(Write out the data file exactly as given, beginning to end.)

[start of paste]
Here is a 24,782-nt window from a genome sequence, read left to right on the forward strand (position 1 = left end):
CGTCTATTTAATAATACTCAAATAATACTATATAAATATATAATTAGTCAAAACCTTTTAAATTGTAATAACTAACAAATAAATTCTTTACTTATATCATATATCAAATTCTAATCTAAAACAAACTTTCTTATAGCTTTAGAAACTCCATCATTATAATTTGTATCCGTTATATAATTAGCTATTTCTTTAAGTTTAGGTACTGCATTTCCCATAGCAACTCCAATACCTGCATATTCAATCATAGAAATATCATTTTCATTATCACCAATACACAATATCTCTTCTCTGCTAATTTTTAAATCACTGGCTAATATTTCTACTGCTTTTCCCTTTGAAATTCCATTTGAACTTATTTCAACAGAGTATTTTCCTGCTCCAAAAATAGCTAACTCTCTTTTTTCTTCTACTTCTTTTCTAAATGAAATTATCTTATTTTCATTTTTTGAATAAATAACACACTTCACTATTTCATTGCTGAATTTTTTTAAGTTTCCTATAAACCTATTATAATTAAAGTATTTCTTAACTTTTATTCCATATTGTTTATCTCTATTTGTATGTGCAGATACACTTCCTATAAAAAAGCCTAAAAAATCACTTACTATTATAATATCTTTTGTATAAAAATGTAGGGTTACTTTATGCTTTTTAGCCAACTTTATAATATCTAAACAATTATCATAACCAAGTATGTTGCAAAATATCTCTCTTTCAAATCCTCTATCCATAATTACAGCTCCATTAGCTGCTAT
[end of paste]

Here is a 24,782-nt window from a genome sequence, read left to right on the forward strand (position 1 = left end):
CGTCTATTTAATAATACTCAAATAATACTATATAAATATATAATTAGTCAAAACCTTTTAAATTGTAATAACTAACAAATAAATTCTTTACTTATATCATATATCAAATTCTAATCTAAAACAAACTTTCTTATAGCTTTAGAAACTCCATCATTATAATTTGTATCCGTTATATAATTAGCTATTTCTTTAAGTTTAGGTACTGCATTTCCCATAGCAACTCCAATACCTGCATATTCAATCATAGAAATATCATTTTCATTATCACCAATACACAATATCTCTTCTCTGCTAATTTTTAAATCACTGGCTAATATTTCTACTGCTTTTCCCTTTGAAATTCCATTTGAACTTATTTCAACAGAGTATTTTCCTGCTCCAAAAATAGCTAACTCTCTTTTTTCTTCTACTTCTTTTCTAAATGAAATTATCTTATTTTCATTTTTTGAATAAATAACACACTTCACTATTTCATTGCTGAATTTTTTTAAGTTTCCTATAAACCTATTATAATTAAAGTATTTCTTAACTTTTATTCCATATTGTTTATCTCTATTTGTATGTGCAGATACACTTCCTATAAAAAAGCCTAAAAAATCACTTACTATTATAATATCTTTTGTATAAAAATGTAGGGTTACTTTATGCTTTTTAGCCAACTTTATAATATCTAAACAATTATCATAACCAAGTATGTTGCAAAATATCTCTCTTTCAAATCCTCTATCCATAATTACAGCTCCATTAGCTGCTAT